Santa Barbara- S County

College Aid Applications on the Rise

Students say the financial assistance helps them and their families

Financial Aid On the Rise

SANTA BARBARA, Calif. - University students are sending in financial aid applications in big numbers.

A record number of California college students applied for financial aid, according to federal education information. Tuition costs have been very challenging and they rose dramatically prior to 2012.

The number of California residents filing the federal financial aid application jumped nearly 74 percent over the six-year period.

Over all, in the 2012-13 academic year, the U.S. Department of Education says 2.65 million graduate and undergraduate students based in California filed federal financial aid applications.  Detailed information was obtained by the Sacramento Bee.

"I would not have an opportunity to go to a great school if I didn't have financial aid.  Honestly I think it was the best program, especially with rising tuition fees," said UC Santa Barbara student Pearl Huang.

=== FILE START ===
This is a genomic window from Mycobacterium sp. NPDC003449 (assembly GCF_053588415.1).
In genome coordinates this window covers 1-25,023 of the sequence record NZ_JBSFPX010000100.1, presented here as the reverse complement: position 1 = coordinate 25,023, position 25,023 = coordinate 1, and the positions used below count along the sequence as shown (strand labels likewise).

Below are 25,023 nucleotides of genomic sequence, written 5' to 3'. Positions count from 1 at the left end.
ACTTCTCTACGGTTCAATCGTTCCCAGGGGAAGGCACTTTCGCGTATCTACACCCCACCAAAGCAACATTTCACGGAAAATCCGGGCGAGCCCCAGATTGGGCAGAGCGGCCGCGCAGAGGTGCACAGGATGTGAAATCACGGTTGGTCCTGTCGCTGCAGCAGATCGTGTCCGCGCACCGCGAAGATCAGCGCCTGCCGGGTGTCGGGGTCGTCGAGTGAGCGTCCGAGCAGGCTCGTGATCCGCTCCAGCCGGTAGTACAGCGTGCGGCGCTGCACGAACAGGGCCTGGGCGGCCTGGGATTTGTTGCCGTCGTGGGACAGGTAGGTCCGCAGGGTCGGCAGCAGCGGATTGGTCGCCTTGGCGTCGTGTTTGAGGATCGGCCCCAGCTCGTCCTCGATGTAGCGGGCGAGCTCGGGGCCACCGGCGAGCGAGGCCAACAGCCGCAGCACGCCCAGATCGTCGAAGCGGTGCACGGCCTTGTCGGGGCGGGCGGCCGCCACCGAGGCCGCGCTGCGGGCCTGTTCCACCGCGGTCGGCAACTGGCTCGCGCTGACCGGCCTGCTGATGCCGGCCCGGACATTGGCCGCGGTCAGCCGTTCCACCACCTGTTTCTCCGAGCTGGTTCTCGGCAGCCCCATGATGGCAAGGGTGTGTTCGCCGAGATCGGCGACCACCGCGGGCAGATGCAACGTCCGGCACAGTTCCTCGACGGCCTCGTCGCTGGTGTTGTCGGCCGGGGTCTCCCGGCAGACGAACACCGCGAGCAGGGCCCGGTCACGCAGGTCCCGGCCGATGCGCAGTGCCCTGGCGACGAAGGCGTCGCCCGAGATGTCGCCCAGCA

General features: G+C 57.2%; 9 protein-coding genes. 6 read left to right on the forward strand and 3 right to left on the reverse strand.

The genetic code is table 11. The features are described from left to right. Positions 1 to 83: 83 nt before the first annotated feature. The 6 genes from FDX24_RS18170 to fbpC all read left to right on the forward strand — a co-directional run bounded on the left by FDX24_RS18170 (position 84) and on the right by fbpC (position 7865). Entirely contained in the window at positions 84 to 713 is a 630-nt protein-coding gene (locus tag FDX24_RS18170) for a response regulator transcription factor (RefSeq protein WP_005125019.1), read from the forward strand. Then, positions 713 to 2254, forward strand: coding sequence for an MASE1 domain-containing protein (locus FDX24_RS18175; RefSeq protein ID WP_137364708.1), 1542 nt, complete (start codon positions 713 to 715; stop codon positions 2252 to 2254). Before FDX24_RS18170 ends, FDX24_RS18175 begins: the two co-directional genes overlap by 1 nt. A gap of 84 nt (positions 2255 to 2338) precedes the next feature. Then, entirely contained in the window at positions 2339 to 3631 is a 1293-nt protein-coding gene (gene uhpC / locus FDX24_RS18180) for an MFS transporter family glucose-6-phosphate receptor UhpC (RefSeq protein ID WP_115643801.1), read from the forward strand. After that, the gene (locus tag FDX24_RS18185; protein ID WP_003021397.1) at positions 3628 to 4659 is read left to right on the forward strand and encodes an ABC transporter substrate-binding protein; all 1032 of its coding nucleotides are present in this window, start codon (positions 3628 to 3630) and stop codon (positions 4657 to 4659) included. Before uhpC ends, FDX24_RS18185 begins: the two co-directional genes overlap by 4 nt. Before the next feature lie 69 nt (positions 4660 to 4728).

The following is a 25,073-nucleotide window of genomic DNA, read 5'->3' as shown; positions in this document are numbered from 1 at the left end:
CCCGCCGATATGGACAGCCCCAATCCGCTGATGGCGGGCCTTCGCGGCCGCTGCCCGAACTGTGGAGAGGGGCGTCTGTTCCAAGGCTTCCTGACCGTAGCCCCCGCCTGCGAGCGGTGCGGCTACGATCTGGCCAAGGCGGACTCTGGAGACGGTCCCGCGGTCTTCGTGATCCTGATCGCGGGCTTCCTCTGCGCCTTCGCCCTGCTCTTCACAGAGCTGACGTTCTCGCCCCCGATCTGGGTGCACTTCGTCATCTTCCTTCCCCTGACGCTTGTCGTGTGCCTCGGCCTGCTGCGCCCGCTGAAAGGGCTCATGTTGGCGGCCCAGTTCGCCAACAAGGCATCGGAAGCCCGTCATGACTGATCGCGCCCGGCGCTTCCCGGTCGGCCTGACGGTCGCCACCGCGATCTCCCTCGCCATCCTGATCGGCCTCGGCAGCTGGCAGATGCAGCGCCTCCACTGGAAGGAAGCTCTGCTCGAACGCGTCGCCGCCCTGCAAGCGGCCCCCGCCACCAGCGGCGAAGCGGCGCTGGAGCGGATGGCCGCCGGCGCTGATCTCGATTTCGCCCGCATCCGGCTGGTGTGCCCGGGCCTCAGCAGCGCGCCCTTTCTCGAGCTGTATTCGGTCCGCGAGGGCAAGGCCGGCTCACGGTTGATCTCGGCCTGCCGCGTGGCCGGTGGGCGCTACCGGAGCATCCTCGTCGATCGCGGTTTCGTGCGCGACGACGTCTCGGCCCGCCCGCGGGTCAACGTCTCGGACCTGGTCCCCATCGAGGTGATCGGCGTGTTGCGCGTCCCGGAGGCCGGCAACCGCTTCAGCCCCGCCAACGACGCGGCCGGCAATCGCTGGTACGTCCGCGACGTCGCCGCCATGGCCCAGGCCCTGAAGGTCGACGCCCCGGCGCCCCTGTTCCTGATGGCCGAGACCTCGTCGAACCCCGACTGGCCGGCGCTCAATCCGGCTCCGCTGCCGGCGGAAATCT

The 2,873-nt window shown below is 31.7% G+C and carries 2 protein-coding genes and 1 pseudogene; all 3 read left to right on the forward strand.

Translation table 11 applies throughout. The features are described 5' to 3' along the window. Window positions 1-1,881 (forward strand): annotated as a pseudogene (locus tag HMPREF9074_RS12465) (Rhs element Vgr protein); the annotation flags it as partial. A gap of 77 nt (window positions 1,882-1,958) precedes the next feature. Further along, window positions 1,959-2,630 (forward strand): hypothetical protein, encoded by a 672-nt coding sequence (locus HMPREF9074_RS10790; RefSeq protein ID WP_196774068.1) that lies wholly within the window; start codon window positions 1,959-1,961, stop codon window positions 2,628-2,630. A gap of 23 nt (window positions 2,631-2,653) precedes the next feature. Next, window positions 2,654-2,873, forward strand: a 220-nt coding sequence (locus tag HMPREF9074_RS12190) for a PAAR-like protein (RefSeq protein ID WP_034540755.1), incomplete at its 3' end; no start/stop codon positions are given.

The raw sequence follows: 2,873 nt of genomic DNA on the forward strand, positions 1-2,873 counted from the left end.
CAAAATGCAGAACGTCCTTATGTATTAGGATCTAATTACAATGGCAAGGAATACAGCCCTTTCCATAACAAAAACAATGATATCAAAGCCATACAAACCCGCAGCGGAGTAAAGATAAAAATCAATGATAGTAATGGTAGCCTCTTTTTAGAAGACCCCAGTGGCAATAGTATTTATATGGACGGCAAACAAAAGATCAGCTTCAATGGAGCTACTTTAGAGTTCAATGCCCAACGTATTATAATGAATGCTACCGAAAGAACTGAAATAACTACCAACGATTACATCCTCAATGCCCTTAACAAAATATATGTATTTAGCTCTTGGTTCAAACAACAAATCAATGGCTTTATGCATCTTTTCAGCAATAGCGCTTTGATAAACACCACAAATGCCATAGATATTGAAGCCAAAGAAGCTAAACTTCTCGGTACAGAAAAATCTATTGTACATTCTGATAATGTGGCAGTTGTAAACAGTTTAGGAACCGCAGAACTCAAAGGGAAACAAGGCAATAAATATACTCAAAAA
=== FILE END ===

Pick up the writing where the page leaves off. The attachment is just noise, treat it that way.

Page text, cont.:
The percentage of Cal State and University of California freshmen receiving financial aid increased from 57 percent in 2006-07 to 72 percent in 2011-12.

That number is expected to climb under a plan approved last year by state leaders that helps families earning up to $150,000 pay for UC or CSU educations. The state is phasing in the scholarship program over the next three school years.

Tuition, meanwhile, has remained flat for two school years at UC and CSU after California voters approved tax hikes in 2012. Gov. Jerry Brown has asked the systems to continue to freeze tuition for a third straight year.

It helps to cover many costs beyond those in the classroom.

"Yea it just helps overall with the living expenses, transportation,  food all of that,    not just tuition," Paul Bhullar a second year UCSB student.

And with those loans however comes, a payback plan.

"I worry about it, but I think I should go to grad school or get a job after I graduate," said student Rachel Kwon.

"I am hoping my job pays well, that's what I am hoping for after grad school," said Bhullar.

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